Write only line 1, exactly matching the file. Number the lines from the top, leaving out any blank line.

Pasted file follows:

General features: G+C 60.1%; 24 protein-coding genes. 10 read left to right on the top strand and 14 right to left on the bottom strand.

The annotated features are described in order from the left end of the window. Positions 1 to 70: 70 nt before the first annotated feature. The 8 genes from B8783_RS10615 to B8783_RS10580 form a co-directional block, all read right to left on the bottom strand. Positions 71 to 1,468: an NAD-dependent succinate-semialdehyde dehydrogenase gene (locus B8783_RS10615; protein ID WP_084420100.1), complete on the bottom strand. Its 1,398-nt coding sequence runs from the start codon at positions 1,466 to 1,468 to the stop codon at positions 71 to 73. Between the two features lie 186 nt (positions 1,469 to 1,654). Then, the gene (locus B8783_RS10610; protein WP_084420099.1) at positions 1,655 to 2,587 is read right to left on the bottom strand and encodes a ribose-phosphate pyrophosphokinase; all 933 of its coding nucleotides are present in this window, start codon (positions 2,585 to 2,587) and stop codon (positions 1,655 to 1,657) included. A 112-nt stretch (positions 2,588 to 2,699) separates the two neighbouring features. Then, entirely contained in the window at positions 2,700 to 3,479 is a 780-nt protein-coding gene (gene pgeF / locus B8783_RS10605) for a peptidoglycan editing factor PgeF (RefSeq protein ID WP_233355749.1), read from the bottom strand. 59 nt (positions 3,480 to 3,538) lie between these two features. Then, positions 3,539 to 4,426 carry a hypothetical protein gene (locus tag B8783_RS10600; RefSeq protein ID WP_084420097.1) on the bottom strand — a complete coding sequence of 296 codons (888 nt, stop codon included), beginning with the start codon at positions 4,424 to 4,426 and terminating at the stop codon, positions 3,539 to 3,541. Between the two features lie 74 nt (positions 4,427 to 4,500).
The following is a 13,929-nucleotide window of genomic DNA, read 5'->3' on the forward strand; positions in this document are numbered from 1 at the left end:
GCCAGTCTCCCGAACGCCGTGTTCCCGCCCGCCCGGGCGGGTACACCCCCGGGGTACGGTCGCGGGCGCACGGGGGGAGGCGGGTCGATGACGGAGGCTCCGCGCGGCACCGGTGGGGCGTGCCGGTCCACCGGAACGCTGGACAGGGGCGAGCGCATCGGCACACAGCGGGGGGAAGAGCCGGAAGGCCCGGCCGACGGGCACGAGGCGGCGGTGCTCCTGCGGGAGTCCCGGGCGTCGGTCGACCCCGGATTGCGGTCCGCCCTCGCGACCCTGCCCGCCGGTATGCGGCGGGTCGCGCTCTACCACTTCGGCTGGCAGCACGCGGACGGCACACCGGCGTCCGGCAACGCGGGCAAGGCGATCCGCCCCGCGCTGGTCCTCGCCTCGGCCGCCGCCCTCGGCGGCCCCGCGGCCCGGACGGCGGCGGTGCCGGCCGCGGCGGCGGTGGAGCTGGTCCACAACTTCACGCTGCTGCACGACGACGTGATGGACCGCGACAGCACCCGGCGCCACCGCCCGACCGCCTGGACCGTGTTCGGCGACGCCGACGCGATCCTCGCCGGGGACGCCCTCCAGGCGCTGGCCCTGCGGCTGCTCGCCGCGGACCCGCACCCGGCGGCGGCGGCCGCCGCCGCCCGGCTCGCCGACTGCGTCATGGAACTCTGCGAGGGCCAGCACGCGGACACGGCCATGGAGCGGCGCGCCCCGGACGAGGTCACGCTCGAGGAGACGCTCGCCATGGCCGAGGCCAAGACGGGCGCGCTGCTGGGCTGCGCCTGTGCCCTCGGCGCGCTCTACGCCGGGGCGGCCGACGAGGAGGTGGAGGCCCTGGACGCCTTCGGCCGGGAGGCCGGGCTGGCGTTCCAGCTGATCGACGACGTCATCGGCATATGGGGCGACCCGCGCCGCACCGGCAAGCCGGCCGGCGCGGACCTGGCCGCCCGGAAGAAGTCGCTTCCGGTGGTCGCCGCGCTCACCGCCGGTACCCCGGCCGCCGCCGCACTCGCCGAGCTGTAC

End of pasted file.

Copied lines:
General features: G+C 60.1%; 24 protein-coding genes. 10 read left to right on the top strand and 14 right to left on the bottom strand.